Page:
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7480Re: [agile-usability] Re: UXI Matrix

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  • Peter Gfader
    Feb 13, 2012
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      Hi Jon

      #1
      Thanks for clarification

      #2
      Good point regarding: "Corporate users don't get to choose the software"
      Someone else chooses and drives the software, but doesnt need to use it in the end...
      A good way to overcome this,  might be Adam's suggestion with dogfooding: "internal customer for IT projects"


      Good work!


        .peter.gfader. (current mood = happy!) 



      On Thu, Feb 9, 2012 at 11:04 AM, Tom Hume <Tom.Hume@...> wrote:
       

      Jon


      I agree that looking at how relevant work is to personas you're targeting is useful. I think there's lots of useful stuff to track in a project which I wouldn't naturally put onto a product backlog: acceptance tests, development tasks, design tasks, etc. Not having it on the backlog doesn't mean it isn't valuable. I've never found it necessary to track individual dev tasks on a product backlog, for instance. I like having a backlog that's simple and meaningful to everyone on the team, and unless the team were asking for it I wouldn't float details "to the top" like this. If I wanted UX metrics, I'd probably track them elsewhere (or ask the designer(s) to do that - it's probably a tool they could benefit from) to keep the main backlog clean.

      If stories need to get some work done before they're ready, I /would/ track that, and would mark the state ("ready for development", say) in the backlog. I like using colours for this because it lets you see a historical record of state transitions, and easily spot patterns. 

      This is not the same as suggesting that disciplines be silo'd or not collaborate - I've just tended to encourage that collaboration in other places.

      Yes, I'll fess up - I use spreadsheets for this kind of thing :) Google Docs though (no worries about who has the latest version, visible in and our of the office, and hang around in one place forever). I've not found a tool that works better for me than them, but then I've not done an exhaustive search either (never felt the need).

      YMMV of course (and it sounds like it does)

      Tom

      On 8 February 2012 22:47, Jon Innes <jinnes@...> wrote:
      I'm trying to do two things. Track the state of individual items (stories on the rows) and track the big picture (see summary rows at the bottom). Tracking stuff by persona vs. story shows some interesting stuff. 

      I was working on a big project as a consultant 2 years ago and we did this analysis and we identified a target persona, but in fact most of the stories were targeted at "other users."  Now that might be OK for a given sprint for some reason, but you can't keep focusing on users who aren't in your target persona over time. Something is wrong there. Same is true if you claim to be improving the UX and the UXI Matrix summary scores aren't moving in the right direction.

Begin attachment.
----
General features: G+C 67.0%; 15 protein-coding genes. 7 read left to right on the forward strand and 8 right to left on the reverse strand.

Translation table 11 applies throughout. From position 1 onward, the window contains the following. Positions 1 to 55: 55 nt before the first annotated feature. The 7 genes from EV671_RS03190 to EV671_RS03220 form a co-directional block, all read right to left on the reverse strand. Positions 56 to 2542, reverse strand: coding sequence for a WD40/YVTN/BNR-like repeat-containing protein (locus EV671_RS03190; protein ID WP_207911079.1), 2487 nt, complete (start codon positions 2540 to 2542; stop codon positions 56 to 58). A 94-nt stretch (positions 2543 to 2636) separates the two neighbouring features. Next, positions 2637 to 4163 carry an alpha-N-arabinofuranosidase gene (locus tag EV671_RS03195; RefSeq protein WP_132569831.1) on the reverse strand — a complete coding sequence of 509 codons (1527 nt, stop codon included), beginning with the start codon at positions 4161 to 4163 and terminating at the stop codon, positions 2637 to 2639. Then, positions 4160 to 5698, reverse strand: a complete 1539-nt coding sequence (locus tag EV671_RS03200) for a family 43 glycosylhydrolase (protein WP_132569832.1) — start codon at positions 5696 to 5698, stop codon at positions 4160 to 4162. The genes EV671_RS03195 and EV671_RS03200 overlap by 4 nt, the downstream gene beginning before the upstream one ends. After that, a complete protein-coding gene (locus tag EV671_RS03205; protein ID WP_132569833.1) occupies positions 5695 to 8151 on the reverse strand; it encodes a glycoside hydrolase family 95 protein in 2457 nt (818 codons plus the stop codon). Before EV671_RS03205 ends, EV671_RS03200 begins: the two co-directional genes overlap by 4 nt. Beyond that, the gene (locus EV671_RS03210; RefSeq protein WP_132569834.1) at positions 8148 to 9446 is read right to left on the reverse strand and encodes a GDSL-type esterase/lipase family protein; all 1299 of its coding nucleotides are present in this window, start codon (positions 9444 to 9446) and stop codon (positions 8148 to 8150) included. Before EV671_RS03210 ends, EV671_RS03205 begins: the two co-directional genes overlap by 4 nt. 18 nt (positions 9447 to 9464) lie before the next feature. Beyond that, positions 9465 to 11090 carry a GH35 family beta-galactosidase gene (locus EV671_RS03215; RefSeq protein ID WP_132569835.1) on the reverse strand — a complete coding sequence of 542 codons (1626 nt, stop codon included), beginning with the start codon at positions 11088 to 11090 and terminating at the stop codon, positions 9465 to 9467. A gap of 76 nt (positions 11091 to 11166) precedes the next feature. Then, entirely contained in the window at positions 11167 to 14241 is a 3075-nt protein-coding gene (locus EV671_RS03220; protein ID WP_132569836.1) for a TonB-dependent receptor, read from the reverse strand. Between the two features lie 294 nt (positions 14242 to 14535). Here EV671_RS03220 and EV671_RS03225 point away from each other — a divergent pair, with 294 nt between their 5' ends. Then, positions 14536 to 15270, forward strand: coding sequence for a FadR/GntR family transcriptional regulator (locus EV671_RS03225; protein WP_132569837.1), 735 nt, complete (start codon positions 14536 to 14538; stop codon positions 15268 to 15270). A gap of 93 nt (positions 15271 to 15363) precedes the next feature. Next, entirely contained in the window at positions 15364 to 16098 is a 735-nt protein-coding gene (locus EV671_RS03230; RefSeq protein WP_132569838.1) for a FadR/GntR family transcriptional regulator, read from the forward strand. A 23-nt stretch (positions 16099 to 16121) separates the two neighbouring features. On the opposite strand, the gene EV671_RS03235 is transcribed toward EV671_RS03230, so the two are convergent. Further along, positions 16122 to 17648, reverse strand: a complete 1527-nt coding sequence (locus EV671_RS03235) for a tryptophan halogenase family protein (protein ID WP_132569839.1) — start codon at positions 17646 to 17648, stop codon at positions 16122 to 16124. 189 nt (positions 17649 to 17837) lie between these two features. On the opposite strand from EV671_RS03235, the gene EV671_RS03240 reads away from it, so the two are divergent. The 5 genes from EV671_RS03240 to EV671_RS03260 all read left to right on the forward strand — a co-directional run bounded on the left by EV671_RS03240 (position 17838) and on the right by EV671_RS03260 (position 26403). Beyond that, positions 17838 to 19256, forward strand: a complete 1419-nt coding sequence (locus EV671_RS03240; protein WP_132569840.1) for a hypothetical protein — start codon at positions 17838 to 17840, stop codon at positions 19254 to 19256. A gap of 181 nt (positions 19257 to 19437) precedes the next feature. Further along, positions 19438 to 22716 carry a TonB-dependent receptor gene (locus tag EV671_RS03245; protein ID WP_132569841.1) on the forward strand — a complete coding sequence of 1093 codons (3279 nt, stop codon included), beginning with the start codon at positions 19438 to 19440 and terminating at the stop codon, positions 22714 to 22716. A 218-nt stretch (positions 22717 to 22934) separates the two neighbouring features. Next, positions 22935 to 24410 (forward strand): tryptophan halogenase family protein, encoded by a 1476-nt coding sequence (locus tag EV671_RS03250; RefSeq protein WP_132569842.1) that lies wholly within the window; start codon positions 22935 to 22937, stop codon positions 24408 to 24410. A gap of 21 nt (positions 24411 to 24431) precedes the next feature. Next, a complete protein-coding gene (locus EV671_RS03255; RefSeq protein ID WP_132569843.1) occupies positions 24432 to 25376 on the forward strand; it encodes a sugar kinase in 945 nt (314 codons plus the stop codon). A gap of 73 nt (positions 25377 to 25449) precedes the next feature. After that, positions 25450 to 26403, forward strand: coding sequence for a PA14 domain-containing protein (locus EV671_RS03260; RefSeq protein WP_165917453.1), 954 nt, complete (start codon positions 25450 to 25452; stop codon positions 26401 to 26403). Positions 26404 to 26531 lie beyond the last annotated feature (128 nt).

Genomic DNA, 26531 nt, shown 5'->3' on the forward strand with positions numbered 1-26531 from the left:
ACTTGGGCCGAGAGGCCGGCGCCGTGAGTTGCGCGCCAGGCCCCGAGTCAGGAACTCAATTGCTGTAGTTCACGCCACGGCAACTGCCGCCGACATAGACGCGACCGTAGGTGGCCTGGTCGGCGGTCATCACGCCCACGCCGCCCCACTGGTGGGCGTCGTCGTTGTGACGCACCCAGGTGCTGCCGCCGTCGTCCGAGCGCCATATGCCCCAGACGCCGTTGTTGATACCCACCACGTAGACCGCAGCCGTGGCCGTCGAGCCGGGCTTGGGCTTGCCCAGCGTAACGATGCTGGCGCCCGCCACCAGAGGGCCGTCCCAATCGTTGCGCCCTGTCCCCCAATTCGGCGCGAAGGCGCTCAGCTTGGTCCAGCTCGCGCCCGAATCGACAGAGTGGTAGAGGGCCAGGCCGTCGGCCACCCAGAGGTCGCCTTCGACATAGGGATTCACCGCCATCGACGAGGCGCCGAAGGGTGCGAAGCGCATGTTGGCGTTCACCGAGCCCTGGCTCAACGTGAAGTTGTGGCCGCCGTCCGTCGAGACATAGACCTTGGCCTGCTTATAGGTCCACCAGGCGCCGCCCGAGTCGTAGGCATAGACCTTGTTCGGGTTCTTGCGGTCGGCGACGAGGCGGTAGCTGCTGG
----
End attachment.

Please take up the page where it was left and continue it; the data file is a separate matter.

Your summary of what I'm tracking per story is accurate. Instead of tracking big waterfall delivery style, I'm tracking small UX tasks by story, just like agile proposes you do for dev & QA. I'm just mapping the UX work to the same stories the development team is using. I'd use the same tool as development if I could. I've used stickies on a wall (pure Scrum/Kanban style) and Excel, and even tried to do it in agile specific tools. The downside of things other than Excel have always been creating overall metrics easily. Just as many Scrum masters gravitate to Excel to track burn down if they use Scrum boards. 

      Sounds like you are admitting to using Excel, just like Austin & I have :)

      In terms of big picture, I've developed some dashboards that include UX metrics (% stories UX staff has designed, amount of user involvement, overall task completion rates, sat scores, etc.). This becomes easier if you have what's in the UXI Matrix example shown in the article. It's really hard if you don't have it.



      On Feb 7, 2012, at 9:17 AM, Tom Hume wrote:

       

      It strikes me that what you're tracking here is the state of individual backlog items. In your case, it's whether they're ready to move to development by virtue of the design work being completed. Further down the line, you might want to track whether a given backlog item is through development and ready for testing; prior to design you might want to track whether a given backlog item has been approved for design work to start.


      I've used colour-coding of cells in a backlog for this sort of thing; in a product backlog we would apply to the cell whose row indicates the backlog item and column indicates the sprint number. For a sprint backlog, replace the latter by the column indicating the day in the sprint.

      This makes it very clear what the state and/or readiness of current items is, maps neatly onto columns on a physical board, and lets you see patterns (either in-sprint or across them) of movement of backlog items between various states.

      Tracking every aspect of what makes a given backlog item ready to proceed into development might be appropriate, or might not - YMMV. One thing I like about backlogs is that they give us a useful summary of a project, as the expense of including every detail.

      On 7 February 2012 16:38, Austin Govella <austin.govella@...> wrote:

      So, here's the constructive part: what information would your perfect
      product backlog track?




      --
      Future Platforms: hungry and foolish since 2000
      work: Tom.Hume@... play: tomhume.org both: +447971781422






      --
      Future Platforms: hungry and foolish since 2000
      work: Tom.Hume@... play: tomhume.org both: +447971781422




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